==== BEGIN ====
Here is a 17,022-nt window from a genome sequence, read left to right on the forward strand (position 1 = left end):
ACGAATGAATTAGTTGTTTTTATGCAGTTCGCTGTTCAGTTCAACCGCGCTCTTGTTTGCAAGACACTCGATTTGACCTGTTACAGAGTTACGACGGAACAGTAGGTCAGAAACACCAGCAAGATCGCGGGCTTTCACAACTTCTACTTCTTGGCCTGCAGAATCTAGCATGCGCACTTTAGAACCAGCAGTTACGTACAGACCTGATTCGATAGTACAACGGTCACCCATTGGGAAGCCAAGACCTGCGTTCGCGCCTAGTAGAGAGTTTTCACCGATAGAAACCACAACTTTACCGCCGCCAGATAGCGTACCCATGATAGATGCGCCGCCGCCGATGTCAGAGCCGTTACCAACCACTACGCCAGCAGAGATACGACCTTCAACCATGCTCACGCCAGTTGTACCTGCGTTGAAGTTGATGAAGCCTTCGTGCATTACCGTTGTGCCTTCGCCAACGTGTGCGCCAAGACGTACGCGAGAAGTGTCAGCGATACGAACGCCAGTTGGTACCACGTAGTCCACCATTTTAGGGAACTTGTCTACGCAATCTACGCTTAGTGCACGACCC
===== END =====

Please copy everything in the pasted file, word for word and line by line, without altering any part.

Here is a 17,022-nt window from a genome sequence, read left to right on the forward strand (position 1 = left end):
ACGAATGAATTAGTTGTTTTTATGCAGTTCGCTGTTCAGTTCAACCGCGCTCTTGTTTGCAAGACACTCGATTTGACCTGTTACAGAGTTACGACGGAACAGTAGGTCAGAAACACCAGCAAGATCGCGGGCTTTCACAACTTCTACTTCTTGGCCTGCAGAATCTAGCATGCGCACTTTAGAACCAGCAGTTACGTACAGACCTGATTCGATAGTACAACGGTCACCCATTGGGAAGCCAAGACCTGCGTTCGCGCCTAGTAGAGAGTTTTCACCGATAGAAACCACAACTTTACCGCCGCCAGATAGCGTACCCATGATAGATGCGCCGCCGCCGATGTCAGAGCCGTTACCAACCACTACGCCAGCAGAGATACGACCTTCAACCATGCTCACGCCAGTTGTACCTGCGTTGAAGTTGATGAAGCCTTCGTGCATTACCGTTGTGCCTTCGCCAACGTGTGCGCCAAGACGTACGCGAGAAGTGTCAGCGATACGAACGCCAGTTGGTACCACGTAGTCCACCATTTTAGGGAACTTGTCTACGCAATCTACGCTTAGTGCACGACCC